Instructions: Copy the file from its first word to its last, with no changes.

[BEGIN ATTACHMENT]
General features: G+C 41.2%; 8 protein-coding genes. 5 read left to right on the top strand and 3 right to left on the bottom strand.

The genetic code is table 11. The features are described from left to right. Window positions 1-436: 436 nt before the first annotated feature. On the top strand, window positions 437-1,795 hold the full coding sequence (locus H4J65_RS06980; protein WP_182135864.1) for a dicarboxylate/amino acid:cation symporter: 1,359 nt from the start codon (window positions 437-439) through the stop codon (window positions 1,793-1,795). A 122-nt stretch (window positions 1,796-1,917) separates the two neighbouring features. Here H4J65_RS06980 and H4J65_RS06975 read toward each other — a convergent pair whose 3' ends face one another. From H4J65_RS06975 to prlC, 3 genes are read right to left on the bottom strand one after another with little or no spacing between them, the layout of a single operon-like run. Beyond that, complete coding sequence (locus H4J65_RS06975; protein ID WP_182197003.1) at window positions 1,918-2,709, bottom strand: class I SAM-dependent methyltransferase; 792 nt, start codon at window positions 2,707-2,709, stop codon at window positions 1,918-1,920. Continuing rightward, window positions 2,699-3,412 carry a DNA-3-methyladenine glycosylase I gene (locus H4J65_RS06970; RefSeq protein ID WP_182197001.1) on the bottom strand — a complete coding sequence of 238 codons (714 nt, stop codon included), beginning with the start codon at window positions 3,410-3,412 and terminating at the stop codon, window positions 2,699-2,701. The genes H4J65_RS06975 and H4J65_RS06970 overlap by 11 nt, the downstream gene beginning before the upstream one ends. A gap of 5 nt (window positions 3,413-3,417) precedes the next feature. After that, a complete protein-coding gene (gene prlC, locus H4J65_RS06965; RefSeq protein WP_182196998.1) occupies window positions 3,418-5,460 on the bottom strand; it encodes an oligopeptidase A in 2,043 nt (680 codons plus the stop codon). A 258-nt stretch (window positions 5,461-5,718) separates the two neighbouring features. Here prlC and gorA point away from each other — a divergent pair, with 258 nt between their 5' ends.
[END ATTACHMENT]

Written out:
General features: G+C 41.2%; 8 protein-coding genes. 5 read left to right on the top strand and 3 right to left on the bottom strand.

The genetic code is table 11. The features are described from left to right. Window positions 1-436: 436 nt before the first annotated feature. On the top strand, window positions 437-1,795 hold the full coding sequence (locus H4J65_RS06980; protein WP_182135864.1) for a dicarboxylate/amino acid:cation symporter: 1,359 nt from the start codon (window positions 437-439) through the stop codon (window positions 1,793-1,795). A 122-nt stretch (window positions 1,796-1,917) separates the two neighbouring features. Here H4J65_RS06980 and H4J65_RS06975 read toward each other — a convergent pair whose 3' ends face one another. From H4J65_RS06975 to prlC, 3 genes are read right to left on the bottom strand one after another with little or no spacing between them, the layout of a single operon-like run. Beyond that, complete coding sequence (locus H4J65_RS06975; protein ID WP_182197003.1) at window positions 1,918-2,709, bottom strand: class I SAM-dependent methyltransferase; 792 nt, start codon at window positions 2,707-2,709, stop codon at window positions 1,918-1,920. Continuing rightward, window positions 2,699-3,412 carry a DNA-3-methyladenine glycosylase I gene (locus H4J65_RS06970; RefSeq protein ID WP_182197001.1) on the bottom strand — a complete coding sequence of 238 codons (714 nt, stop codon included), beginning with the start codon at window positions 3,410-3,412 and terminating at the stop codon, window positions 2,699-2,701. The genes H4J65_RS06975 and H4J65_RS06970 overlap by 11 nt, the downstream gene beginning before the upstream one ends. A gap of 5 nt (window positions 3,413-3,417) precedes the next feature. After that, a complete protein-coding gene (gene prlC, locus H4J65_RS06965; RefSeq protein WP_182196998.1) occupies window positions 3,418-5,460 on the bottom strand; it encodes an oligopeptidase A in 2,043 nt (680 codons plus the stop codon). A 258-nt stretch (window positions 5,461-5,718) separates the two neighbouring features. Here prlC and gorA point away from each other — a divergent pair, with 258 nt between their 5' ends.